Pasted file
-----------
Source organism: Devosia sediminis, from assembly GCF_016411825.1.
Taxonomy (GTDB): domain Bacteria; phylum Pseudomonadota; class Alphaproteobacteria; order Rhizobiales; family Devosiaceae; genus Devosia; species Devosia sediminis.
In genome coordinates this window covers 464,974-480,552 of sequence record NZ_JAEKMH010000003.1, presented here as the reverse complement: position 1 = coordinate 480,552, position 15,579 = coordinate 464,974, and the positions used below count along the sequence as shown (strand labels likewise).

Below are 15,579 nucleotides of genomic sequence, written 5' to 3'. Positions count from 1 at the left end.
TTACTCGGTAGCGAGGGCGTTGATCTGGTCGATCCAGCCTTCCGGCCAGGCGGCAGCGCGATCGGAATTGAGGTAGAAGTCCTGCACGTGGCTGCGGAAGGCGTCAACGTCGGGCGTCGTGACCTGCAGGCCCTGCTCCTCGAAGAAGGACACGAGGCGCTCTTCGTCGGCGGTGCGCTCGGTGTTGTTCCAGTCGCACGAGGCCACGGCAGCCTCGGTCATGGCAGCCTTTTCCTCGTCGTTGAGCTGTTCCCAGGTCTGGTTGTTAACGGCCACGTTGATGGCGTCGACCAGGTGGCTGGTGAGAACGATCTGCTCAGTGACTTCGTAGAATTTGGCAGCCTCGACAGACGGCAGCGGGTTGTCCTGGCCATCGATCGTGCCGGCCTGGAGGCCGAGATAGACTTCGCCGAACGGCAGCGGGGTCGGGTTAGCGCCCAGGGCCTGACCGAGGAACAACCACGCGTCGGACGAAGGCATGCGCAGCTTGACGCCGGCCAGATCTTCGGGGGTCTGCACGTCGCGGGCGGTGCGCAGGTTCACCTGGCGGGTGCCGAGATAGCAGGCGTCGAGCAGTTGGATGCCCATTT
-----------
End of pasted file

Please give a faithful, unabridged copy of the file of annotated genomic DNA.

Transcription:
Source organism: Devosia sediminis, from assembly GCF_016411825.1.
Taxonomy (GTDB): domain Bacteria; phylum Pseudomonadota; class Alphaproteobacteria; order Rhizobiales; family Devosiaceae; genus Devosia; species Devosia sediminis.
In genome coordinates this window covers 464,974-480,552 of sequence record NZ_JAEKMH010000003.1, presented here as the reverse complement: position 1 = coordinate 480,552, position 15,579 = coordinate 464,974, and the positions used below count along the sequence as shown (strand labels likewise).

Below are 15,579 nucleotides of genomic sequence, written 5' to 3'. Positions count from 1 at the left end.
TTACTCGGTAGCGAGGGCGTTGATCTGGTCGATCCAGCCTTCCGGCCAGGCGGCAGCGCGATCGGAATTGAGGTAGAAGTCCTGCACGTGGCTGCGGAAGGCGTCAACGTCGGGCGTCGTGACCTGCAGGCCCTGCTCCTCGAAGAAGGACACGAGGCGCTCTTCGTCGGCGGTGCGCTCGGTGTTGTTCCAGTCGCACGAGGCCACGGCAGCCTCGGTCATGGCAGCCTTTTCCTCGTCGTTGAGCTGTTCCCAGGTCTGGTTGTTAACGGCCACGTTGATGGCGTCGACCAGGTGGCTGGTGAGAACGATCTGCTCAGTGACTTCGTAGAATTTGGCAGCCTCGACAGACGGCAGCGGGTTGTCCTGGCCATCGATCGTGCCGGCCTGGAGGCCGAGATAGACTTCGCCGAACGGCAGCGGGGTCGGGTTAGCGCCCAGGGCCTGACCGAGGAACAACCACGCGTCGGACGAAGGCATGCGCAGCTTGACGCCGGCCAGATCTTCGGGGGTCTGCACGTCGCGGGCGGTGCGCAGGTTCACCTGGCGGGTGCCGAGATAGCAGGCGTCGAGCAGTTGGATGCCCATTT